= Just outside the Ed Center at Paulding, we have to remove the downspouts from the sewer connection to drain grade. This is required by the Village of Paulding. About $1,750.
= We are getting book racks for the back of the handicap chairs at Paulding, and for the same chairs back underneath the Sacred Heart statute. For the front row chairs in each case, we are searching for some suitable side pouches. The racks for the back of the chairs were covered by a donation from a parishioner.
= At Payne we’re still looking at re-asphalting the parking lot. The project will be over $70,000, and we are seeking a third bid. Given the money that had been set aside from a gift a few years ago for that parking lot, in addition to another donation from a parishioner, we have $22,241 already set aside for the project. We are thinking of doing the project in June, so that most of the payment falls in the next fiscal year. We won’t start officially asking for any donations towards this project, until the Bishop’s ACA campaign is closed.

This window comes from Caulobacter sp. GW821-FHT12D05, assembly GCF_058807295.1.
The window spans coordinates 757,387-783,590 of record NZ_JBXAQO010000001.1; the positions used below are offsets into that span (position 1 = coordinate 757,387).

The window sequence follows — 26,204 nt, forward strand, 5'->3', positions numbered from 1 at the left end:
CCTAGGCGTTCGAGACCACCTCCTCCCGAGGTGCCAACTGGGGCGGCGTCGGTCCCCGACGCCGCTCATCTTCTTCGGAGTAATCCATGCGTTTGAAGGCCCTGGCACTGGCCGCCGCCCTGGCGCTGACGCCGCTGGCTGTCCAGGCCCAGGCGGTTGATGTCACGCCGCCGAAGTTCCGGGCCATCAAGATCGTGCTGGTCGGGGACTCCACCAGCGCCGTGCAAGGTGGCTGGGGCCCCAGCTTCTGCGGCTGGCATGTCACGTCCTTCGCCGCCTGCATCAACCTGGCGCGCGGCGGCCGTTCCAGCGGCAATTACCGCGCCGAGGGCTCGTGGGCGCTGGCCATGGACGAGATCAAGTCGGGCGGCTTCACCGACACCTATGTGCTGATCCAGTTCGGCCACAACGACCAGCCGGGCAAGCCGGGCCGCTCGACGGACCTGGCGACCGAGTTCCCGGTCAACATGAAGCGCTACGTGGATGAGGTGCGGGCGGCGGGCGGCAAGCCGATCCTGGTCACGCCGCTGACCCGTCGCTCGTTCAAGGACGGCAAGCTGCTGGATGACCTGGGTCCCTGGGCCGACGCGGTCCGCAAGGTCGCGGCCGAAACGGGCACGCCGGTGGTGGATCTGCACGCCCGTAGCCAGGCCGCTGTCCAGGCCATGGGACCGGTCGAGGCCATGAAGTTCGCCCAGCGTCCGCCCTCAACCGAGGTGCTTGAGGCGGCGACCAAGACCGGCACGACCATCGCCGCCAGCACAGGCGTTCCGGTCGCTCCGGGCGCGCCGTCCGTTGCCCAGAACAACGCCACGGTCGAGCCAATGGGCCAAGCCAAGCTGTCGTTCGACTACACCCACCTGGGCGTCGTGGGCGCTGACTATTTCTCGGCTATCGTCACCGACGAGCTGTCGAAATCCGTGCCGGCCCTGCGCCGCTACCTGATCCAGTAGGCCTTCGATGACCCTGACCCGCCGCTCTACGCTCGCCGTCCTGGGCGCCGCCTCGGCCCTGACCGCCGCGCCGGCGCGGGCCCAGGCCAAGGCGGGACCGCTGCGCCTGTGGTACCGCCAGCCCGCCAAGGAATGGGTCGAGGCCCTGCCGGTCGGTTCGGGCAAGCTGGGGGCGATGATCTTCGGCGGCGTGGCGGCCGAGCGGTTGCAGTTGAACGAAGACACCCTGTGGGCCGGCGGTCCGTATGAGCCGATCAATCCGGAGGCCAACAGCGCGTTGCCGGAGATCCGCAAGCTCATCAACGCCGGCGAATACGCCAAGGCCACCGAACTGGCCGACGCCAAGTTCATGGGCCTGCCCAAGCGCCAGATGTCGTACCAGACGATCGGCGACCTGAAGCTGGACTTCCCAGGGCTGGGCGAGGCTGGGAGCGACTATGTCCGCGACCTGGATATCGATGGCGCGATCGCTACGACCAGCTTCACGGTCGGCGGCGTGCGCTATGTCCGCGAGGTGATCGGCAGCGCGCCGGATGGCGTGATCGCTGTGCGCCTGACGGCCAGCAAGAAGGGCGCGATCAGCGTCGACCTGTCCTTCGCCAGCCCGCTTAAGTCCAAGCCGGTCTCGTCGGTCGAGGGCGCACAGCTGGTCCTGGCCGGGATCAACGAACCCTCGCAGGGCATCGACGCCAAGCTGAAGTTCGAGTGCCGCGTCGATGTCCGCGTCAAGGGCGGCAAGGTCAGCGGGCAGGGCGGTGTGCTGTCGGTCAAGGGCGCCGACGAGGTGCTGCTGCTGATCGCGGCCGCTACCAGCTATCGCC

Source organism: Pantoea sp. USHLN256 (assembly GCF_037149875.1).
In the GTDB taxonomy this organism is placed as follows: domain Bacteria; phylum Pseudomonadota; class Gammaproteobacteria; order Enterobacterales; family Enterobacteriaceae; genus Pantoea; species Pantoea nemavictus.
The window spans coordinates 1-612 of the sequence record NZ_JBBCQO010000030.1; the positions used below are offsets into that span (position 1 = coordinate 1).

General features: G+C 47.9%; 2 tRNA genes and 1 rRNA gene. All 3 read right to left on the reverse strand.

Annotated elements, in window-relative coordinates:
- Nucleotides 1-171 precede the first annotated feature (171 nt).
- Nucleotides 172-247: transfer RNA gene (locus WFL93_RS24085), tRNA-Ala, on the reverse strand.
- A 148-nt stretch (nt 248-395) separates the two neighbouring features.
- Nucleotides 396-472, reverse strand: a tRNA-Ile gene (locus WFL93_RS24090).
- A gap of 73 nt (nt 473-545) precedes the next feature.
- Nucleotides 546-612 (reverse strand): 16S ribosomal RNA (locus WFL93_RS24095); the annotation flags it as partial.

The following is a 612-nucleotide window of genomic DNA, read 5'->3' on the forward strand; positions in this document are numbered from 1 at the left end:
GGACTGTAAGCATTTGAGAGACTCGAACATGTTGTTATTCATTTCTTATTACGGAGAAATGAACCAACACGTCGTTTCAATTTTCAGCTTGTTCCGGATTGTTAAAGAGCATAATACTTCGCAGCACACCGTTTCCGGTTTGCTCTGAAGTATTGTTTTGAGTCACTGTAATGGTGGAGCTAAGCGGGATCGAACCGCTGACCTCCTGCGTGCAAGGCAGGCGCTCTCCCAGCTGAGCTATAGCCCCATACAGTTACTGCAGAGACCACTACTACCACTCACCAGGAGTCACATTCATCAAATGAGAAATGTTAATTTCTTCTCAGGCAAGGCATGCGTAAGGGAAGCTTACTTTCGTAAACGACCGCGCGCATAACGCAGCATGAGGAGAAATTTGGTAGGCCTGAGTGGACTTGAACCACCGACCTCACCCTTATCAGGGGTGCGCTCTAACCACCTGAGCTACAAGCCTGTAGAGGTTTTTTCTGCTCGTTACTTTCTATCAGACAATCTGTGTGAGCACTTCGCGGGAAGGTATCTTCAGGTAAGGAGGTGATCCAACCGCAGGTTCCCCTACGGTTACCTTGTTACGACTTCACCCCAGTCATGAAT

= I would still like to see some floor-to-ceiling cupboards built in the boys’ sacristy at Payne. The space has to be made much more efficient, so that things are not so cluttered back there as we serve the Mass and other liturgies.
= A heating unit went out in the school in the last couple of months, and Hartman Brothers gave us a deal to save almost $2,000 by replacing both that heating unit and one of the air-conditioning units that we knew would be on its last leg. The total cost was $9,000 for this repair.
So there is a lengthy review of our finance council meeting. Have a blessed week!
In cordibus Iesu et Mariae,